A baby with strange appetites; the strength of a parent’s love.
“The Bear Wife” (fantasy, 5530 words). Metaphorosis Magazine, February 2019.
Becoming a parent is a big life change. Becoming a human after living as a bear might be even bigger.
Two stories of mine are out today! And they are very, very different stories, with one being far-future sci-fi on a generation ship and the other being a quiet contemporary fantasy (which, depending on how you read it, isn’t really even fantasy at all).
The first one is “Annotated Setlist of the Mikaela Cole Jazz Quintet,” at Clarkesworld, and as I said on Twitter, it’s what it says on the tin: the story is structured as a setlist for a jazz quintet on a generation ship, with the band members talking about the stories behind the songs.
The second one is “Katabasis,” at Augur Magazine. (The link is to the sample, which is the first scene of the story; the whole thing is available with purchase of Issue 3.2, or you could get a subscription — I highly recommend Augur, I have a subscription, and am so glad that they’re working to create a pro market for speculative fiction here in Canada. Anyway “Katabasis” is set on an unnamed Gulf Island here in BC and involves relationships, finding your place in the world, and the magic that lurks beneath the surface of the world.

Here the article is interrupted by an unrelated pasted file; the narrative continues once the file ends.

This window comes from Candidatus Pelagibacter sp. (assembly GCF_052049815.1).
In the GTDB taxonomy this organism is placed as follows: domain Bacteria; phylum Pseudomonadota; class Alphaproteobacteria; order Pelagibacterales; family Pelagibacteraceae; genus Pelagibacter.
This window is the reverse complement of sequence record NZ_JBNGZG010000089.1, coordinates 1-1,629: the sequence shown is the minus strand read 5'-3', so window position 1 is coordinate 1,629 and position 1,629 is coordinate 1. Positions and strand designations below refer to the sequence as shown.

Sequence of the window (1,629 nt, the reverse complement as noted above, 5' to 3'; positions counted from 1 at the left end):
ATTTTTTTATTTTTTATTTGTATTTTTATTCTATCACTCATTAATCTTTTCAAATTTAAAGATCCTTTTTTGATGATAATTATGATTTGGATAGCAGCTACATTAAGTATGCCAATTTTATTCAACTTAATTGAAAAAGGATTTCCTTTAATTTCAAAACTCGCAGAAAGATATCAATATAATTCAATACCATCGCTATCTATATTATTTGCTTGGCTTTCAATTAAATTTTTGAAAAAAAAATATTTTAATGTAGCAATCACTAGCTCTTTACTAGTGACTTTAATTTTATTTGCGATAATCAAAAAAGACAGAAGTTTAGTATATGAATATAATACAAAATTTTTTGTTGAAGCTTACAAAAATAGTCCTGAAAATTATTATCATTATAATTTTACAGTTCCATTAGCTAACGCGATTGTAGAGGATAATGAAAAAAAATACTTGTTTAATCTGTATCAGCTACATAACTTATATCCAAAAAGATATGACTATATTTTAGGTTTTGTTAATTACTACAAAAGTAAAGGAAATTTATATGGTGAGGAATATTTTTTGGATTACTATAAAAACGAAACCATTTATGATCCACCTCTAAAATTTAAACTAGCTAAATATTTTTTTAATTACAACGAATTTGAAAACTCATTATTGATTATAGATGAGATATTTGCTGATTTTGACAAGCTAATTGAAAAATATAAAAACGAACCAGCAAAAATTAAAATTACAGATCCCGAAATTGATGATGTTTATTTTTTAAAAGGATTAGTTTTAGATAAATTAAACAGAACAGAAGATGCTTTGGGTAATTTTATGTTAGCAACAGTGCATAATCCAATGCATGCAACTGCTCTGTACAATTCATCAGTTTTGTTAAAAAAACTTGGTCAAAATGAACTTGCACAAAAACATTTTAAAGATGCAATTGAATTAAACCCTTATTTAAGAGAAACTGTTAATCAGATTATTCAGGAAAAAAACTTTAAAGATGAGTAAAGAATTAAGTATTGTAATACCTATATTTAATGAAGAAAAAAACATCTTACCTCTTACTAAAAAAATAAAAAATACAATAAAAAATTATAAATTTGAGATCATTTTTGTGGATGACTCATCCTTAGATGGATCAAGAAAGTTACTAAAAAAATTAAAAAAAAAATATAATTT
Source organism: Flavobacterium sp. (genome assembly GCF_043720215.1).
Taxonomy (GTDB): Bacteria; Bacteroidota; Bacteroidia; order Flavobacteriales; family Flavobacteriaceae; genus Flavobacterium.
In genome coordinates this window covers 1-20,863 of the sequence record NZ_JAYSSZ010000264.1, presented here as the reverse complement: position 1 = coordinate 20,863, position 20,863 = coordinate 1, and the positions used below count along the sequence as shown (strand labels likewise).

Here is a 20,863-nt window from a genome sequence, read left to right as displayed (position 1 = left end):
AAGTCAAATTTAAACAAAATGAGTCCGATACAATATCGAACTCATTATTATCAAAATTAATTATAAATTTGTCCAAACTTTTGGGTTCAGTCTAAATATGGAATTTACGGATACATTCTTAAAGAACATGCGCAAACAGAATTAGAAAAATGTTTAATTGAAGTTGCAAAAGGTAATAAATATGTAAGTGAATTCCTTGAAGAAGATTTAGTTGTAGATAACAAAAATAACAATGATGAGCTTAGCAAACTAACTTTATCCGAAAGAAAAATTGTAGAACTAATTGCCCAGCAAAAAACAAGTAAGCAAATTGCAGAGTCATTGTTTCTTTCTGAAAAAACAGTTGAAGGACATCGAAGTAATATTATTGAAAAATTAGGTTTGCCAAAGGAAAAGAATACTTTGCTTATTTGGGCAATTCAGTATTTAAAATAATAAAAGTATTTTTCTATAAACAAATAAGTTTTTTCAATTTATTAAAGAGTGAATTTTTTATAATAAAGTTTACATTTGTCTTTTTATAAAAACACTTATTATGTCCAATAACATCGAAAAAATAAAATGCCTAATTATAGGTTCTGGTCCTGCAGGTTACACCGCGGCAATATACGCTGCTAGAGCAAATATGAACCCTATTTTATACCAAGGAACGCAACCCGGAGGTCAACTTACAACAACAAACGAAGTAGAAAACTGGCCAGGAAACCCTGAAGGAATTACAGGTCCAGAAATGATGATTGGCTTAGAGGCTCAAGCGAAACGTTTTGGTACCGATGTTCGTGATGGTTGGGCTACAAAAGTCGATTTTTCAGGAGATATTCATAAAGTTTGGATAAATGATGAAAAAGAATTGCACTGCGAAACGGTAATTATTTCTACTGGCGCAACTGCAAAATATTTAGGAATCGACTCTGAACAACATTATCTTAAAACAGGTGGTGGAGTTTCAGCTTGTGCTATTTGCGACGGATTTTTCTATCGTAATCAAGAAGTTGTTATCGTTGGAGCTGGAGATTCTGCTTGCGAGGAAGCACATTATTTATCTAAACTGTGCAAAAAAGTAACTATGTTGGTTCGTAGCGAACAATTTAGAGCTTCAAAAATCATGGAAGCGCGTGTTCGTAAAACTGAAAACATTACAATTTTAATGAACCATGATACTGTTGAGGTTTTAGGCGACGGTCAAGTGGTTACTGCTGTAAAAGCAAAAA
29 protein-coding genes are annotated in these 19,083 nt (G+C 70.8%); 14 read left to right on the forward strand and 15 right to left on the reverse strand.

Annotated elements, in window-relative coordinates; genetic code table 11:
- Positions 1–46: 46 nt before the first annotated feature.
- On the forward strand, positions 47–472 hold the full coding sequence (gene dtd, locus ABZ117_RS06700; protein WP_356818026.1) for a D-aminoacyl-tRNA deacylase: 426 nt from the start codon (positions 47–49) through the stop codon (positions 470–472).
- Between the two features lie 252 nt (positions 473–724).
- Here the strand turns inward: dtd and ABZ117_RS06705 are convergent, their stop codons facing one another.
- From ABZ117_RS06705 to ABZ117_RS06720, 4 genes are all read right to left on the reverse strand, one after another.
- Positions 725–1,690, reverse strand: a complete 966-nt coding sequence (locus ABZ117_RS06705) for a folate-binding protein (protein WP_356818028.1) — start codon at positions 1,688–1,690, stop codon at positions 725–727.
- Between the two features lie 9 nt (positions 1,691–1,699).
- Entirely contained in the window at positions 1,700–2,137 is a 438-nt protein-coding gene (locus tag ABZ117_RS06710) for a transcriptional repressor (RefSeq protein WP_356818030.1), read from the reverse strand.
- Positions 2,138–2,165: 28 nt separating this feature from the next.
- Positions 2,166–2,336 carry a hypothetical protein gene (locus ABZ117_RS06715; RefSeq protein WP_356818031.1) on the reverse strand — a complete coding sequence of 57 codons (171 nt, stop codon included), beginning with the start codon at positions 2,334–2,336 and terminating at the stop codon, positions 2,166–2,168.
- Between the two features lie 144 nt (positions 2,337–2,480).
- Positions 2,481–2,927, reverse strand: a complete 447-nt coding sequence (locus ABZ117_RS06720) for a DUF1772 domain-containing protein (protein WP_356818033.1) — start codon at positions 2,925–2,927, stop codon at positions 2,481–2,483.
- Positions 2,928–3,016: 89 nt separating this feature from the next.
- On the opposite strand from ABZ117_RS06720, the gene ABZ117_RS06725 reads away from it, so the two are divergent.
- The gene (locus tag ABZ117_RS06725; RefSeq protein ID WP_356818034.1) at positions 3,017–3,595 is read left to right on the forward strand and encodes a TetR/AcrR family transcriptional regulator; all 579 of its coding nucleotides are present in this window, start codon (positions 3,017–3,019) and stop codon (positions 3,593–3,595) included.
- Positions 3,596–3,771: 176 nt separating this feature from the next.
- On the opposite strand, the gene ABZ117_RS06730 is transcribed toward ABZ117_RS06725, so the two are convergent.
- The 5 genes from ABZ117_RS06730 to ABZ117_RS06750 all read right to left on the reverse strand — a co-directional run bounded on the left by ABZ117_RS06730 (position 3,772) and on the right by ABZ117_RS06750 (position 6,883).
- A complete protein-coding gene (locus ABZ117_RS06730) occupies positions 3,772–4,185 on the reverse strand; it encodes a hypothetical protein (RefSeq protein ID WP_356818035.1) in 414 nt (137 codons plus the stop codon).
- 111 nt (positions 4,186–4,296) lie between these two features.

There actually is one thing that these two stories have in common: they are both rewritten versions of stories that I first drafted almost ten years ago, before I stopped writing short fiction. When I started writing again in the summer of 2018, I picked them up again and thought, “hmmm, is there anything worth salvaging here?” And it turned out there was, although they both underwent major changes in revision (“Katabasis” to a slightly lesser degree, as the setting and basic structure didn’t change much, but the original version of “Annotated Setlist” was half the length, was structured much more traditionally, and wasn’t science fiction at all). Anyway, now when I’m writing I think about that: things I give up on now aren’t wasted, it just might take me a decade to get them where they’re going.